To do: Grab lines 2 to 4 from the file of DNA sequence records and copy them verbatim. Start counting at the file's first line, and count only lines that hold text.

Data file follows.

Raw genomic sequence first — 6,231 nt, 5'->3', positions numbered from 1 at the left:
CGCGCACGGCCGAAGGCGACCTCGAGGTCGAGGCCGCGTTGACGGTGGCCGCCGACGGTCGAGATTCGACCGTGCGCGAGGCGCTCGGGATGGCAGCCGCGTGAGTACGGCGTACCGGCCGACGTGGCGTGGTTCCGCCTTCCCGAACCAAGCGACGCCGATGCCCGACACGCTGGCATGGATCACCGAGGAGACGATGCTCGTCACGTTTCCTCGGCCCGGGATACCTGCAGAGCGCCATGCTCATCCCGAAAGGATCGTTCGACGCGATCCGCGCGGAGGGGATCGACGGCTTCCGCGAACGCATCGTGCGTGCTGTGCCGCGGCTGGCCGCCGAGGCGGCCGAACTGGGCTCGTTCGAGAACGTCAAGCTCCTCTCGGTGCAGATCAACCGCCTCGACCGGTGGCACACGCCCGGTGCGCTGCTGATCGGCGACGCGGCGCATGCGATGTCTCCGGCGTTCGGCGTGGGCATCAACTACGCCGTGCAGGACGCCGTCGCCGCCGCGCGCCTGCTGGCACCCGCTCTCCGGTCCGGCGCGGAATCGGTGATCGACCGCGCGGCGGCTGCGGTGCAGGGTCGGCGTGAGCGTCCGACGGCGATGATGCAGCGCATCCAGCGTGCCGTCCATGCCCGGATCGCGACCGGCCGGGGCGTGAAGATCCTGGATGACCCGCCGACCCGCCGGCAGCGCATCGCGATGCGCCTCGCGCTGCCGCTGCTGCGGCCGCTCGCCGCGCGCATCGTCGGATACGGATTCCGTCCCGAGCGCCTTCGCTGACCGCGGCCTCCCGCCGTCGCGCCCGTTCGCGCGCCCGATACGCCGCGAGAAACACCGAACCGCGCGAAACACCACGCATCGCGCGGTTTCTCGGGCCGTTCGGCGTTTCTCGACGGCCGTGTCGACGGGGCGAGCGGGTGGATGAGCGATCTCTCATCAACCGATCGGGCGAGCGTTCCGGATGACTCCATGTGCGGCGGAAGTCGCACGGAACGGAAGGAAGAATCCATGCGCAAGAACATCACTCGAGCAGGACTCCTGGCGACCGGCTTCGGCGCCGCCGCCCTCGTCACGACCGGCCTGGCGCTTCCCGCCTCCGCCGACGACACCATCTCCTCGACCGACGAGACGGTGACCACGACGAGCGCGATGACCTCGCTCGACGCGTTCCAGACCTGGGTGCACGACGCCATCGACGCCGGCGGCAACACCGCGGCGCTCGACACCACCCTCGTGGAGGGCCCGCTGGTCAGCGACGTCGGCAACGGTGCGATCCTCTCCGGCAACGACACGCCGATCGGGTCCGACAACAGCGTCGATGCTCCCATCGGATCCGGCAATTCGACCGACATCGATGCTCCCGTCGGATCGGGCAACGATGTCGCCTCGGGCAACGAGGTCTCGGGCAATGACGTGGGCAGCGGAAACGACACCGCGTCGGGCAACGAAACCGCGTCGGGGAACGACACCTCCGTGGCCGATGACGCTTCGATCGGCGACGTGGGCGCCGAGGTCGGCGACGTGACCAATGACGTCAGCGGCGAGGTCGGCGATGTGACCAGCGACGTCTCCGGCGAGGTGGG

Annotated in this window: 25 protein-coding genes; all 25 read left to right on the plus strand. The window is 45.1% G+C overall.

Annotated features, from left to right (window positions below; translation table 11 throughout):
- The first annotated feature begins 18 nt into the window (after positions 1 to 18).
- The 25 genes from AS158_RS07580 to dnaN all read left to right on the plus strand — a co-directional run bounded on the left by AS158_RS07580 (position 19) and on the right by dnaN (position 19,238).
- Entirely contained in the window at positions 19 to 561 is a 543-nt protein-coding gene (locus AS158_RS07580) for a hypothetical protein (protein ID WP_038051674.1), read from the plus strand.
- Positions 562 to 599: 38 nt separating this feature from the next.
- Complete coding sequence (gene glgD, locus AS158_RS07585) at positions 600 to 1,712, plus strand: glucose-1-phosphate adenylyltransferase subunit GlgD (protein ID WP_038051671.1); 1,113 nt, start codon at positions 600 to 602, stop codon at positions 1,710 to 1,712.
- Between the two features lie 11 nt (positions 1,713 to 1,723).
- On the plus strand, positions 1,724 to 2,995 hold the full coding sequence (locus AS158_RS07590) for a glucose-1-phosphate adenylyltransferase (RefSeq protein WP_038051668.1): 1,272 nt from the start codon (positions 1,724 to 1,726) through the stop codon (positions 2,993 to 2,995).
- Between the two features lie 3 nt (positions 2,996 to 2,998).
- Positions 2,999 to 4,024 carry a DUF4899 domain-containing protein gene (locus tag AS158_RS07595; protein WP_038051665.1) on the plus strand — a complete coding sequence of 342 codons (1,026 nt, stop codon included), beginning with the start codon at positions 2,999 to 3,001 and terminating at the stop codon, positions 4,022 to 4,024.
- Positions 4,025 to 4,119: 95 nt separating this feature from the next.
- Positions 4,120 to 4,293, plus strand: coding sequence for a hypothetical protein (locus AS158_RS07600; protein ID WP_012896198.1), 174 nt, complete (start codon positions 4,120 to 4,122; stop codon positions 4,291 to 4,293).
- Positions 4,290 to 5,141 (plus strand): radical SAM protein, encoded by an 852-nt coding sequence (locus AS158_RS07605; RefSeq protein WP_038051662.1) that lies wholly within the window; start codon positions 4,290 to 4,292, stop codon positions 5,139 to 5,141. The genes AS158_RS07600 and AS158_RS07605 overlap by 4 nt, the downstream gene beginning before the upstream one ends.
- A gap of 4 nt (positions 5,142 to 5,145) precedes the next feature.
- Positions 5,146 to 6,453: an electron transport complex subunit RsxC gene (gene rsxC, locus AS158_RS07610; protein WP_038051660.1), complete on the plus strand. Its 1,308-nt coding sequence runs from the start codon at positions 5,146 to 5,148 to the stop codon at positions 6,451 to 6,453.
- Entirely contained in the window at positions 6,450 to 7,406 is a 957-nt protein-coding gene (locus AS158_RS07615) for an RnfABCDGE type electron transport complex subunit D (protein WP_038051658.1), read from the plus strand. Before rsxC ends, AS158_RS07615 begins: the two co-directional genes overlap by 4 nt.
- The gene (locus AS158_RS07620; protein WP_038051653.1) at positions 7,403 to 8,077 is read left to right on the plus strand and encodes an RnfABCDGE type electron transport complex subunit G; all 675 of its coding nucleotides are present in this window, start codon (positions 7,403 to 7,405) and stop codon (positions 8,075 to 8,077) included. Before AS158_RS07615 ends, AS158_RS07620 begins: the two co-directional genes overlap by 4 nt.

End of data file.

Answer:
CGCGCACGGCCGAAGGCGACCTCGAGGTCGAGGCCGCGTTGACGGTGGCCGCCGACGGTCGAGATTCGACCGTGCGCGAGGCGCTCGGGATGGCAGCCGCGTGAGTACGGCGTACCGGCCGACGTGGCGTGGTTCCGCCTTCCCGAACCAAGCGACGCCGATGCCCGACACGCTGGCATGGATCACCGAGGAGACGATGCTCGTCACGTTTCCTCGGCCCGGGATACCTGCAGAGCGCCATGCTCATCCCGAAAGGATCGTTCGACGCGATCCGCGCGGAGGGGATCGACGGCTTCCGCGAACGCATCGTGCGTGCTGTGCCGCGGCTGGCCGCCGAGGCGGCCGAACTGGGCTCGTTCGAGAACGTCAAGCTCCTCTCGGTGCAGATCAACCGCCTCGACCGGTGGCACACGCCCGGTGCGCTGCTGATCGGCGACGCGGCGCATGCGATGTCTCCGGCGTTCGGCGTGGGCATCAACTACGCCGTGCAGGACGCCGTCGCCGCCGCGCGCCTGCTGGCACCCGCTCTCCGGTCCGGCGCGGAATCGGTGATCGACCGCGCGGCGGCTGCGGTGCAGGGTCGGCGTGAGCGTCCGACGGCGATGATGCAGCGCATCCAGCGTGCCGTCCATGCCCGGATCGCGACCGGCCGGGGCGTGAAGATCCTGGATGACCCGCCGACCCGCCGGCAGCGCATCGCGATGCGCCTCGCGCTGCCGCTGCTGCGGCCGCTCGCCGCGCGCATCGTCGGATACGGATTCCGTCCCGAGCGCCTTCGCTGACCGCGGCCTCCCGCCGTCGCGCCCGTTCGCGCGCCCGATACGCCGCGAGAAACACCGAACCGCGCGAAACACCACGCATCGCGCGGTTTCTCGGGCCGTTCGGCGTTTCTCGACGGCCGTGTCGACGGGGCGAGCGGGTGGATGAGCGATCTCTCATCAACCGATCGGGCGAGCGTTCCGGATGACTCCATGTGCGGCGGAAGTCGCACGGAACGGAAGGAAGAATCCATGCGCAAGAACATCACTCGAGCAGGACTCCTGGCGACCGGCTTCGGCGCCGCCGCCCTCGTCACGACCGGCCTGGCGCTTCCCGCCTCCGCCGACGACACCATCTCCTCGACCGACGAGACGGTGACCACGACGAGCGCGATGACCTCGCTCGACGCGTTCCAGACCTGGGTGCACGACGCCATCGACGCCGGCGGCAACACCGCGGCGCTCGACACCACCCTCGTGGAGGGCCCGCTGGTCAGCGACGTCGGCAACGGTGCGATCCTCTCCGGCAACGACACGCCGATCGGGTCCGACAACAGCGTCGATGCTCCCATCGGATCCGGCAATTCGACCGACATCGATGCTCCCGTCGGATCGGGCAACGATGTCGCCTCGGGCAACGAGGTCTCGGGCAATGACGTGGGCAGCGGAAACGACACCGCGTCGGGCAACGAAACCGCGTCGGGGAACGACACCTCCGTGGCCGATGACGCTTCGATCGGCGACGTGGGCGCCGAGGTCGGCGACGTGACCAATGACGTCAGCGGCGAGGTCGGCGATGTGACCAGCGACGTCTCCGGCGAGGTGGG

Annotated in this window: 25 protein-coding genes; all 25 read left to right on the plus strand. The window is 45.1% G+C overall.

Annotated features, from left to right (window positions below; translation table 11 throughout):